3. Responsible sourcing

If the EU cannot wean itself off virgin metals anytime soon, can it at least source them in a responsible way? At present, most mining practices are dirty, especially in the Global South. All too often, mining companies wreak ecological havoc, violate the rights of workers and local communities, avoid taxes and fuel conflict and corruption. In Chile, a major exporter of lithium, mining uses up water reserves, at the expense of farmers and wildlife. In China, the chemicals used to extract and process rare earths pollute rivers, groundwater, soils and air.

For the Democratic Republic of Congo (DRC), mining is a curse rather than a blessing. Despite its mineral wealth, it is one of the poorest and most conflict-ridden countries in the world. Mining by Chinese and Western multinationals follows an extractivist model where the Congolese people deliver large amounts of raw materials, at great human and environmental cost, but most of the profits accrue to others. Neocolonial and ecological injustices intersect with gender injustice: whereas mining jobs accrue largely to men, the loss of arable land and clean water makes life harder for women.

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Artisanal mining

In the DRC, metals such as cobalt and tantalum are not only mined by international companies, but also by independent, small-scale miners. Artisanal mining takes place in perilous conditions and sometimes involves child labour. Yet it represents a significant source of livelihoods for millions of people. That’s why Dutch company Fairphone doesn’t turn away from artisanal cobalt, but tries to source it in a responsible way. It has mounted the Fair Cobalt Alliance, which is working on a transparent supply chain from a selection of artisanal mining sites. The Alliance cooperates with the miners and the surrounding communities to keep children out of the mines and enrol them in school, to improve the miners’ health, safety and earnings and to create new economic opportunities. (1)

The resource curse that grips the DRC can hit the entire world. That is a lesson from the coronavirus crisis. In order to mine metal ores, people penetrate deep into the remaining habitats of wild animals. Some Congolese miners live in such degrading conditions that they are forced to hunt great apes and other wild animals for lack of other sources of protein. (2) The preparation and consumption of bushmeat not only threatens biodiversity, but also carries a high risk of transmitting infectious diseases from animals to humans. Avoiding an era of pandemics is one more reason to take a critical look at where and how our metals are dug up.

Due diligence law

Protecting the interdependent health of humans, animals and ecosystems (3), promoting justice within and between generations and reducing geopolitical supply risks all require that Europe sources it metals in a more responsible way. The EU took a first step with its conflict minerals regulation, instigated by the Greens in the European Parliament. This law obliges importers of four metals – gold, tin, tungsten and tantalum – to check their supply chain to ensure there are no links to armed conflicts or human rights abuse, and to take action where problems are found. (4) The European Commission has proposed a similar obligation, covering both social and environmental risks, for producers and importers of batteries. (5) These steps should be followed by a generalised due diligence obligation for all companies operating in the EU market, as the European Parliament has demanded. The law should require that companies identify, address and remedy their impact on human rights, the environment and good governance throughout their supply chain. It must include sanctions for non-compliance and legal support for victims. (6)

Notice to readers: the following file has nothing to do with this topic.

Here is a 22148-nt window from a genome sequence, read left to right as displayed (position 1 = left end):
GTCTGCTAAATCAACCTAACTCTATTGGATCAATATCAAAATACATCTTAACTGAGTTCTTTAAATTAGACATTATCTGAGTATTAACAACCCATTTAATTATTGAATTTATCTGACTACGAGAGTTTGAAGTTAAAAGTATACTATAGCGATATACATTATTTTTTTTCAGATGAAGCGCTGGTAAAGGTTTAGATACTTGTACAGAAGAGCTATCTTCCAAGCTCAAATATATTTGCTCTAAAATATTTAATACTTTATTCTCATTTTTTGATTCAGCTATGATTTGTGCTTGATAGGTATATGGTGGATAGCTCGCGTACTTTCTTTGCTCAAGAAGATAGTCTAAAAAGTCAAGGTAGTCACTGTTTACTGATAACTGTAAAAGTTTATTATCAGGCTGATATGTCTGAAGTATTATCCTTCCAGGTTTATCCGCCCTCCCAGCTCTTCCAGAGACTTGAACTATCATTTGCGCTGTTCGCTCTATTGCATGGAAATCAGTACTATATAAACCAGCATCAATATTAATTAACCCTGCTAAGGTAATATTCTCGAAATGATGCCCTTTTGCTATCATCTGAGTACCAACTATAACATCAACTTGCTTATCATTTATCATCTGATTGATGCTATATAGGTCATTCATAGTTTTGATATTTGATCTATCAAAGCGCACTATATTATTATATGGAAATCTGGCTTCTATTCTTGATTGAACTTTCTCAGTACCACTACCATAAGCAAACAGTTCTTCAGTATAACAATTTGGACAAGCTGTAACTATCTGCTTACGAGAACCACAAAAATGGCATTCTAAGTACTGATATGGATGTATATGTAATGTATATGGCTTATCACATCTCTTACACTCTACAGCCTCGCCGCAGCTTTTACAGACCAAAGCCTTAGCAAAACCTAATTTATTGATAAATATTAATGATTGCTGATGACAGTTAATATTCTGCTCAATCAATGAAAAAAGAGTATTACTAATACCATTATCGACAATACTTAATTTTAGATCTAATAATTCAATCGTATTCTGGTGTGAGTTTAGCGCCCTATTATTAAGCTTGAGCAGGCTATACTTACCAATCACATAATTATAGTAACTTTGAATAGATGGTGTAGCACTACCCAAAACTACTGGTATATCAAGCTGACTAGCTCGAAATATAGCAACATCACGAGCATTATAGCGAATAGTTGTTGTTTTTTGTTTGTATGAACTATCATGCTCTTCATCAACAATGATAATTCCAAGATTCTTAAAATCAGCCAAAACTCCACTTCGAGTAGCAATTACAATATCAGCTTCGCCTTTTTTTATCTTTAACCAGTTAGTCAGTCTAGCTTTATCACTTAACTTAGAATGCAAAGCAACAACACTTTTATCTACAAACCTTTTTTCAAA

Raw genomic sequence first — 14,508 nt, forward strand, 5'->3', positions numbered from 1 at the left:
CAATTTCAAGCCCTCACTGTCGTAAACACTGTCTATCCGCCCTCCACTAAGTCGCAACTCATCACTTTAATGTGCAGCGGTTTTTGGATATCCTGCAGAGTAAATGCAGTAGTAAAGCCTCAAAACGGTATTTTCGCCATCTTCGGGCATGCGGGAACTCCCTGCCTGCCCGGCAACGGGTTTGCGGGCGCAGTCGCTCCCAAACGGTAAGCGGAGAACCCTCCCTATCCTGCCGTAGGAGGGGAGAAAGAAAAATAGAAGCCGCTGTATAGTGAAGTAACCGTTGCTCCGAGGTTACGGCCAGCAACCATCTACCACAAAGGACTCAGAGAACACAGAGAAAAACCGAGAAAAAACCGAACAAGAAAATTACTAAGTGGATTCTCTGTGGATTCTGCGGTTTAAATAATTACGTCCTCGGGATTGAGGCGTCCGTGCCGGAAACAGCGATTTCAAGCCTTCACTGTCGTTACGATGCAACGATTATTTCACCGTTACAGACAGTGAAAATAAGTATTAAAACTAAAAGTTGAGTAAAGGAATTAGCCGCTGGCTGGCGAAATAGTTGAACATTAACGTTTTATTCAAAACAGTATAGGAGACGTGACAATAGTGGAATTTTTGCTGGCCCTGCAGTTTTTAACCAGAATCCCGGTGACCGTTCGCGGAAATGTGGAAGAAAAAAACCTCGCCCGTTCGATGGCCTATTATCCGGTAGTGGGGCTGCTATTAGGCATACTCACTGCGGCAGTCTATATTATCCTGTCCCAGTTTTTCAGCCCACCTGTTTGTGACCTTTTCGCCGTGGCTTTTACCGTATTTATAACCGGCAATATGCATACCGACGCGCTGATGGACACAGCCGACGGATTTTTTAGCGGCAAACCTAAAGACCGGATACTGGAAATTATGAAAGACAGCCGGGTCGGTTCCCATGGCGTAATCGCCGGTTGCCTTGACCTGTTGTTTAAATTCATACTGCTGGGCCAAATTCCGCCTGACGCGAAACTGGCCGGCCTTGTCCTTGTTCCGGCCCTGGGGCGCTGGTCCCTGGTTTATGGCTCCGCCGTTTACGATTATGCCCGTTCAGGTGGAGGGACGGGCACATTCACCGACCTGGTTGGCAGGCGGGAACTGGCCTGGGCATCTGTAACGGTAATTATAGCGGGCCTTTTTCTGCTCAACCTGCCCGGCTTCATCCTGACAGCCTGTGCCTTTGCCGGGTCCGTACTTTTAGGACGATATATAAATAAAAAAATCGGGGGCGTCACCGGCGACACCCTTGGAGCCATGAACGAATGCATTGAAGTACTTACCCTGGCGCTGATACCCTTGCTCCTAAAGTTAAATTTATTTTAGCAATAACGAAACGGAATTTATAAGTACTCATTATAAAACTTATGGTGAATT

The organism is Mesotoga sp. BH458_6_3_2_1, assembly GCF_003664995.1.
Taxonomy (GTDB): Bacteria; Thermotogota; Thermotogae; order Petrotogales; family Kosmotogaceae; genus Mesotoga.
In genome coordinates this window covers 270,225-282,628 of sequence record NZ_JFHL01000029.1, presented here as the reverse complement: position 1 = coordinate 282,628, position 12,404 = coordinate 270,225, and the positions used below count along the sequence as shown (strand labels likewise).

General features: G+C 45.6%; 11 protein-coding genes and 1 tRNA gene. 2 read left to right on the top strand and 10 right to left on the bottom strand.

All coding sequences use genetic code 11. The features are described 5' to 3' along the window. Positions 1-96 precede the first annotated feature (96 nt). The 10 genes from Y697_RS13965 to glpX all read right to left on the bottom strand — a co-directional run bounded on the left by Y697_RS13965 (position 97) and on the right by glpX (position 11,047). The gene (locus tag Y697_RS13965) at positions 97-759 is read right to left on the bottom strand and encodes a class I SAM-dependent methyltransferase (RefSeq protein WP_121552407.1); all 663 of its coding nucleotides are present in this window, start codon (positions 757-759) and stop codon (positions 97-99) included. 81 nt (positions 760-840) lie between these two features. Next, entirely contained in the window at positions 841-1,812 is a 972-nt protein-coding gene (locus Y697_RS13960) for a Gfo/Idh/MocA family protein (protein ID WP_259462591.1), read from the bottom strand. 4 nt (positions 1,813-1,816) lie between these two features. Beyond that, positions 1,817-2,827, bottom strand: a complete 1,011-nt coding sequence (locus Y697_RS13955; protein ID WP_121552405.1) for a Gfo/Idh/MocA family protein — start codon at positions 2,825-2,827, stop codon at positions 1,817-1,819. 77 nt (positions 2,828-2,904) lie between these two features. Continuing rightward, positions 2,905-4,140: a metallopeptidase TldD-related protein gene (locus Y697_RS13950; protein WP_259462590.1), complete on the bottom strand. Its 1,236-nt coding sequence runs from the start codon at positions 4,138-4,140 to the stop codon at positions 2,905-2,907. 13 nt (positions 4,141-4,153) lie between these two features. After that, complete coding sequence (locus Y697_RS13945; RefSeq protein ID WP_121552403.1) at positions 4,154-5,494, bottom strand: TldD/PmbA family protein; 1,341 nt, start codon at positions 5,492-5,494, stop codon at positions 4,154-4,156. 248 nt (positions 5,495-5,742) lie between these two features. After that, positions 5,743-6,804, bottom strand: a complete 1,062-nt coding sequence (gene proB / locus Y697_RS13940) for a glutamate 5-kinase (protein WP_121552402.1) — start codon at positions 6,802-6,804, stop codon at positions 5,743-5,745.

Metals

Duty of vigilance

Since 2017, France has a law
which imposes a duty of
vigilance on large companies.
(7) It was put forward by
Greens and other deputies
in the National Assembly.
This due diligence law has
paved the way for similar
initiatives in other EU member
states and increased the
pressure on the European
Commission to act on the
EU level.

Due diligence schemes for the metals supply chain should only be recognised by the European Commission if they are based on the highest standards for mining, processing and trading. These derive from international agreements, soft law instruments, multistakeholder initiatives and national laws. Standards for industrial mining include gaining and maintaining broad support from impacted communities (8); free, prior and informed consent from indigenous peoples (9); fair and safe working conditions; preventing adverse impacts on women and girls (10); minimising environmental damage; avoiding, minimising, restoring and/or offsetting impacts on biodiversity; lodging financial guarantees which cover the costs of the rehabilitation of all land after a mine closes.

Poor people in the Global South suffer the most from the climate problem that rich people in the North have caused. The poor should not pay the price for the solution as well.

Further viewing

France 24, 'Inside the murky business of cobalt mining in the DRC' Afspelen op YouTube
France 24, 'Lithium, the white gold of Bolivia's salt desert' Afspelen op YouTube
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Green European Foundation (GEF)

This project is organised by the Green European Foundation with the support of Wetenschappelijk Bureau GroenLinks (NL), Fundacja Strefa Zieleni (PL), Transición Verde (ES), Etopia (BE), Institut Aktivního Občanství (CZ), Green Economics Institute (UK) and Visio (FI), and with the financial support of the European Parliament to the Green European Foundation.

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